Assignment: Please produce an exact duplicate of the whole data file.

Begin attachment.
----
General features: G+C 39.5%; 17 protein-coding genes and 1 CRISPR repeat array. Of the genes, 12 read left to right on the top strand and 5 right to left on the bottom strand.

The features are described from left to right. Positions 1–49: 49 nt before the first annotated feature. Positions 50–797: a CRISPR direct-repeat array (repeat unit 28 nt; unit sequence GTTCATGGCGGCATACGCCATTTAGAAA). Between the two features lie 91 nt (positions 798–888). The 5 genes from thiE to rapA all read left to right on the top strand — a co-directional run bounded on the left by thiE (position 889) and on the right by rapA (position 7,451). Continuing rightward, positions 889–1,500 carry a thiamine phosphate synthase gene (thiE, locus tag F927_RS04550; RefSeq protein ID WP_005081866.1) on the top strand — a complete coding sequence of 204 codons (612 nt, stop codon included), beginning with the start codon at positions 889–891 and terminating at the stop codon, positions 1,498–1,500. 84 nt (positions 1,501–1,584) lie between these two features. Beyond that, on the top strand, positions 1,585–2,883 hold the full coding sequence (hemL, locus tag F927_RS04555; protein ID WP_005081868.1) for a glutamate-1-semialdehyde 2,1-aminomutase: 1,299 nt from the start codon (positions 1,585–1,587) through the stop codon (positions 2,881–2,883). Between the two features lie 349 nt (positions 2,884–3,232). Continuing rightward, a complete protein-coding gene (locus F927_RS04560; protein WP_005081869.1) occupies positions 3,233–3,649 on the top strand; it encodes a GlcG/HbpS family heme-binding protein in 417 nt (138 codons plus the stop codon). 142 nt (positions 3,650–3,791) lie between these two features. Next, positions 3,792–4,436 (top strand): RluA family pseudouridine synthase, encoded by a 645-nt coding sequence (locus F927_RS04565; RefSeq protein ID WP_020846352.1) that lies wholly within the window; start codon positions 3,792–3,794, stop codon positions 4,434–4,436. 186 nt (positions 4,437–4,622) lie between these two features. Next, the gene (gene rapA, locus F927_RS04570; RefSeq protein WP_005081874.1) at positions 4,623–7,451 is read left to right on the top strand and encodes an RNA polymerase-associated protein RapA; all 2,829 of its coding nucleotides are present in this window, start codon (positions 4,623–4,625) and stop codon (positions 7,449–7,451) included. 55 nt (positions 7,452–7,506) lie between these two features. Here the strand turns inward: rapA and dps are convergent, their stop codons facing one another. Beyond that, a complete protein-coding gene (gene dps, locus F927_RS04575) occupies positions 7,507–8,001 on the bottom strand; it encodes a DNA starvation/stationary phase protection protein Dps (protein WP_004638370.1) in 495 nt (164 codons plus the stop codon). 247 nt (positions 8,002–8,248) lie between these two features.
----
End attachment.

General features: G+C 39.5%; 17 protein-coding genes and 1 CRISPR repeat array. Of the genes, 12 read left to right on the top strand and 5 right to left on the bottom strand.

The features are described from left to right. Positions 1–49: 49 nt before the first annotated feature. Positions 50–797: a CRISPR direct-repeat array (repeat unit 28 nt; unit sequence GTTCATGGCGGCATACGCCATTTAGAAA). Between the two features lie 91 nt (positions 798–888). The 5 genes from thiE to rapA all read left to right on the top strand — a co-directional run bounded on the left by thiE (position 889) and on the right by rapA (position 7,451). Continuing rightward, positions 889–1,500 carry a thiamine phosphate synthase gene (thiE, locus tag F927_RS04550; RefSeq protein ID WP_005081866.1) on the top strand — a complete coding sequence of 204 codons (612 nt, stop codon included), beginning with the start codon at positions 889–891 and terminating at the stop codon, positions 1,498–1,500. 84 nt (positions 1,501–1,584) lie between these two features. Beyond that, on the top strand, positions 1,585–2,883 hold the full coding sequence (hemL, locus tag F927_RS04555; protein ID WP_005081868.1) for a glutamate-1-semialdehyde 2,1-aminomutase: 1,299 nt from the start codon (positions 1,585–1,587) through the stop codon (positions 2,881–2,883). Between the two features lie 349 nt (positions 2,884–3,232). Continuing rightward, a complete protein-coding gene (locus F927_RS04560; protein WP_005081869.1) occupies positions 3,233–3,649 on the top strand; it encodes a GlcG/HbpS family heme-binding protein in 417 nt (138 codons plus the stop codon). 142 nt (positions 3,650–3,791) lie between these two features. Next, positions 3,792–4,436 (top strand): RluA family pseudouridine synthase, encoded by a 645-nt coding sequence (locus F927_RS04565; RefSeq protein ID WP_020846352.1) that lies wholly within the window; start codon positions 3,792–3,794, stop codon positions 4,434–4,436. 186 nt (positions 4,437–4,622) lie between these two features. Next, the gene (gene rapA, locus F927_RS04570; RefSeq protein WP_005081874.1) at positions 4,623–7,451 is read left to right on the top strand and encodes an RNA polymerase-associated protein RapA; all 2,829 of its coding nucleotides are present in this window, start codon (positions 4,623–4,625) and stop codon (positions 7,449–7,451) included. 55 nt (positions 7,452–7,506) lie between these two features. Here the strand turns inward: rapA and dps are convergent, their stop codons facing one another. Beyond that, a complete protein-coding gene (gene dps, locus F927_RS04575) occupies positions 7,507–8,001 on the bottom strand; it encodes a DNA starvation/stationary phase protection protein Dps (protein WP_004638370.1) in 495 nt (164 codons plus the stop codon). 247 nt (positions 8,002–8,248) lie between these two features.